Milkshake Mixers Have Their Place

You should hang on to that old milkshake machine you inherited.

According to my mother, the jadeite green Hamilton Beach milkshake mixer my brother and I grew up with actually came to us via a Brooklyn luncheonette that our late grandfather, a bread delivery driver, worked for more than 50 years ago. My parents eventually inherited the machine, and after several decades and a handful of moves the retro-futuristic gizmo is still in their kitchen today.

While the mixer, which Hamilton Beach officially calls the DrinkMaster, can be used for everything from frothing milk to beating eggs, the machine is—to my mind at least—a milkshake maker, first and foremost. But why do we have dedicated milkshake makers when a blender can accomplish the same thing? What can the milkshake-specific "unitasker" do that the all-purpose blender cannot?

Milkshake machines whip up nostalgia

I asked my dad why he preferred the mixer to a blender for making shakes. He said it reminded him of the soda fountains and diners of his youth, having come of age in the late '60s and early '70s.

"It felt authentic," he added.


Even for those who, like me, were born closer to the end of the 20th century, the machines still evoke distinct feelings of nostalgia.

"It made us feel like we were working in an old malt shop or soda shop," Ingrid Fure, fellow DrinkMaster owner, told me over email. "Plus, you can't have a malt without the stainless steel cup."

A blender could never replace the classic Hamilton Beach mixer, which Fure's family owned in the color "Almond White." The milkshake machine is crucial for making malts.

The milkshakes have a better consistency

"There's something about the consistency that a blender could never get right," Fure says. "[the texture is] just thicker and frothier."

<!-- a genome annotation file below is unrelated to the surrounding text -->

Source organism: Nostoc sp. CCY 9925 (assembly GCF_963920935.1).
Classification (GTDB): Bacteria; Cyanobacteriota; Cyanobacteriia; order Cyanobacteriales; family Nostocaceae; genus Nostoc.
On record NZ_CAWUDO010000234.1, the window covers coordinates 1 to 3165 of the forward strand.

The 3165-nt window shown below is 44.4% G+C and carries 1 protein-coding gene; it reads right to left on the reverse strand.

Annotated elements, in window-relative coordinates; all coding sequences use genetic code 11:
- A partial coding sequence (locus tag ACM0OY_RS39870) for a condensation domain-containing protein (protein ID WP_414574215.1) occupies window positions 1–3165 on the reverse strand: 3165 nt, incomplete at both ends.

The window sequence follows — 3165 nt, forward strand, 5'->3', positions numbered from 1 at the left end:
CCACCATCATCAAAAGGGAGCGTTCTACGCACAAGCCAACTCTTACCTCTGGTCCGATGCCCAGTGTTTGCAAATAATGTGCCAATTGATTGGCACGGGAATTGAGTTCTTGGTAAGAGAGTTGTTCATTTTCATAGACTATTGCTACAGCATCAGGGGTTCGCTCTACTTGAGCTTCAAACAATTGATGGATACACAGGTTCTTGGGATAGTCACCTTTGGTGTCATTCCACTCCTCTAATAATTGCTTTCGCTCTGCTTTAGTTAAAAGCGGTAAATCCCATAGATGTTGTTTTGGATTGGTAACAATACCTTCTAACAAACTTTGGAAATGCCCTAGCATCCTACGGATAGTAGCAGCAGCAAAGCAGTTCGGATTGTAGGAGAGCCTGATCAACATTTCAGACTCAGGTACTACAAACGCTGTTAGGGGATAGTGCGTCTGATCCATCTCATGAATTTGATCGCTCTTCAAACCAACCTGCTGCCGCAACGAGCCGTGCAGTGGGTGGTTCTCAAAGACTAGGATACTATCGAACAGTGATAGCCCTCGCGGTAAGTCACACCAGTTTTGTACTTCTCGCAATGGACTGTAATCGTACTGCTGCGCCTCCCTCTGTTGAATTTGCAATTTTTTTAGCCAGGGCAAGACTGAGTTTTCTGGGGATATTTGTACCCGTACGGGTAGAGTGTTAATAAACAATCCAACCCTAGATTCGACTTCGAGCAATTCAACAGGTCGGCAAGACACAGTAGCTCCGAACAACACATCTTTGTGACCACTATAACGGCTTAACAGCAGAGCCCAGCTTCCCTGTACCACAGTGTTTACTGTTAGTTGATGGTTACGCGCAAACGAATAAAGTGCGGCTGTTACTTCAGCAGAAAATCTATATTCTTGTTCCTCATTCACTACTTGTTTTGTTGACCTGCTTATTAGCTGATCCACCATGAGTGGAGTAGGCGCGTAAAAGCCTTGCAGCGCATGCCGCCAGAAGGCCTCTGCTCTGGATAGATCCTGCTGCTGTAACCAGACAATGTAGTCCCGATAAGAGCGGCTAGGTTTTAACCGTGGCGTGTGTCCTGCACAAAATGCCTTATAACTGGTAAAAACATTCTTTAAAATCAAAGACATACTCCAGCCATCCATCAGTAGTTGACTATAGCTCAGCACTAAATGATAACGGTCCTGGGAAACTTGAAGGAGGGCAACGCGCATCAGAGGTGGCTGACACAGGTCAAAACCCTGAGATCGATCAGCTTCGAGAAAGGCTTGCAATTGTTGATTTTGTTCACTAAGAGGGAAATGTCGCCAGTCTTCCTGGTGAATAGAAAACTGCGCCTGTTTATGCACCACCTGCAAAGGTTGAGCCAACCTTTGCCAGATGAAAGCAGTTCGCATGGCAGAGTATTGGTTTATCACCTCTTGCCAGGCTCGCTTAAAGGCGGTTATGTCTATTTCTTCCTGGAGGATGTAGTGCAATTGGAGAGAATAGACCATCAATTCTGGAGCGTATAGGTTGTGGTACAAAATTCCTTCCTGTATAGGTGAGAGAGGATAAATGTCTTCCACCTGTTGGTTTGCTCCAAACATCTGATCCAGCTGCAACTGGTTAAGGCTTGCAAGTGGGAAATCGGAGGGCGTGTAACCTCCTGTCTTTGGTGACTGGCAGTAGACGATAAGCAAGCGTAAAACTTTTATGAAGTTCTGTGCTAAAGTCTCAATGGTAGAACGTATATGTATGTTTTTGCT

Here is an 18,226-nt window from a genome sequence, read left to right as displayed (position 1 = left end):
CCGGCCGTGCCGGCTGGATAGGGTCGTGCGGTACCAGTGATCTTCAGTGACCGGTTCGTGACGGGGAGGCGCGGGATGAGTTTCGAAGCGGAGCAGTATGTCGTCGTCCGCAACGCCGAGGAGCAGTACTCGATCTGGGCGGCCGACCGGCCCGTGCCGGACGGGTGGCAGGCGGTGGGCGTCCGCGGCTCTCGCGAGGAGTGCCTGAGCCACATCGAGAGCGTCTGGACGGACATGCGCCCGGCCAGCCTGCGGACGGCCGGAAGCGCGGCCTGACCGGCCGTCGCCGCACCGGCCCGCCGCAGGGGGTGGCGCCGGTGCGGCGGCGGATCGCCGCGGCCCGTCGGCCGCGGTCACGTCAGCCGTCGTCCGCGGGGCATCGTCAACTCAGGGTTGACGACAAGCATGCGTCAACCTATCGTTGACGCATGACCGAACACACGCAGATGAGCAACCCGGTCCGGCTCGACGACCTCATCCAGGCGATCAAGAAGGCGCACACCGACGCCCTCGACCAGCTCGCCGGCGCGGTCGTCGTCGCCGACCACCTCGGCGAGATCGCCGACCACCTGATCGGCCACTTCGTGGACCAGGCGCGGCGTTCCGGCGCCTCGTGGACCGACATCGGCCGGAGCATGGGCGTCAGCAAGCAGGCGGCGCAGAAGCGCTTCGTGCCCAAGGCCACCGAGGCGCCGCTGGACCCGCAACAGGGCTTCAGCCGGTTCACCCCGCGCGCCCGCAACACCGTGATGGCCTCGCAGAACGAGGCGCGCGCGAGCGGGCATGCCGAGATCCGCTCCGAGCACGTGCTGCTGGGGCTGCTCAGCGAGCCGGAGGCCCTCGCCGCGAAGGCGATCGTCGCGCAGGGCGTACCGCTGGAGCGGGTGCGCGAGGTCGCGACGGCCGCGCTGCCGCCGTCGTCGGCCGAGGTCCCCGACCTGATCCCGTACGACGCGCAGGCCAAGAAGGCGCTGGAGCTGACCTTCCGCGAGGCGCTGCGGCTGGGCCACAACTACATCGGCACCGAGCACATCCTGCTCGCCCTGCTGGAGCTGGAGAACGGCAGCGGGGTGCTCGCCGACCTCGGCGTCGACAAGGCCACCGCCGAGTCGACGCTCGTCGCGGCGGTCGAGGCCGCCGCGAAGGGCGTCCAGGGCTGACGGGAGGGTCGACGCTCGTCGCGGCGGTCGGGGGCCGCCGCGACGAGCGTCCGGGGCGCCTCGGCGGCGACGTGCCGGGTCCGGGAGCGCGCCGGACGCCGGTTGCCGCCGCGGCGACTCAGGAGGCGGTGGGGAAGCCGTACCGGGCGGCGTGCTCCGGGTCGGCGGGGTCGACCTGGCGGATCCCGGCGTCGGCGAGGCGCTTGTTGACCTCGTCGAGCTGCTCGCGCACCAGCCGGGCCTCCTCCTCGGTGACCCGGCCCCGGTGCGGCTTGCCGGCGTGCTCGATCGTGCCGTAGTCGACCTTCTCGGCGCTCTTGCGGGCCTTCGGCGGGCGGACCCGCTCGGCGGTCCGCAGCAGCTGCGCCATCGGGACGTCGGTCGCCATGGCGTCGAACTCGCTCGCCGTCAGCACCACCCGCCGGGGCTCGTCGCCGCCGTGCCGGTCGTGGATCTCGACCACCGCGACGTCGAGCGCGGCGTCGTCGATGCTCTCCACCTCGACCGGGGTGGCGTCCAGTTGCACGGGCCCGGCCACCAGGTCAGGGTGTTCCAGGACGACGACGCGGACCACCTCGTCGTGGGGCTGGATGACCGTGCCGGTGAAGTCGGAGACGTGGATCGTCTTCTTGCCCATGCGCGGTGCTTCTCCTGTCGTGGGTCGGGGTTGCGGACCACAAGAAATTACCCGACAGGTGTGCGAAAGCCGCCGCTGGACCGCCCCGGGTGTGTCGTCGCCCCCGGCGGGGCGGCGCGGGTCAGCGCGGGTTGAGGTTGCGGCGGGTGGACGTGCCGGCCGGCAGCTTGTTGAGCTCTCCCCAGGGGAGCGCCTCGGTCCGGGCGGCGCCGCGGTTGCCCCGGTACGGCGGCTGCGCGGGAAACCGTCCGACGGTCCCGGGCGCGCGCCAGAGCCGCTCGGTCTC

There's certainly some validity to this claim, at least according to a Chicago Tribune article from 2021 on the best home milkshake makers.


"While you can make a milkshake with a countertop blender," the Tribune states, "a drink mixer delivers just enough blending power to create a thick shake without melting the ice cream." The heat generated by a blender's powerful motor can cause a shake to melt before it's fully blended.

For Molly Bearman, who grew up with a machine by the brand Racine that was strikingly similar to our Hamilton Beach model, the experience of standing near the mixer as it worked is a visceral one.

"I love that it has a specific sound and smell when the motor runs," said Molly.

Milkshake makers are a family heirloom

My family's particular model 935 mixer, with its lanky, pale green body and shiny metallic head sporting an embossed Hamilton Beach logo, is apparently somewhat rare, according to a post on the site If you're not a discerning collector of midcentury appliances, however, you'll find plenty of viable, affordable mixer options on sites like eBay, where the default brand seems to be Hamilton Beach—though brands like Brentwood and ICEE also make their own machines.


I haven't been much of a milkshake fiend since I was a kid, but just thinking about a frothy shake poured from that metal cup started to bring back the old craving.

"It's yours!" my mother texted me the other day, when I asked her for more details on our mixer. "Your inheritance." Better than jewelry, she joked.

My dad texted me a photo of our DrinkMaster posed next to a squeeze bottle of Fox's U-Bet chocolate syrup, a common addition to our childhood shakes and another constant in my parents' kitchen for decades. It's always U-Bet, never any other brand. Just like the mixer itself, if it ain't broke—well, you know.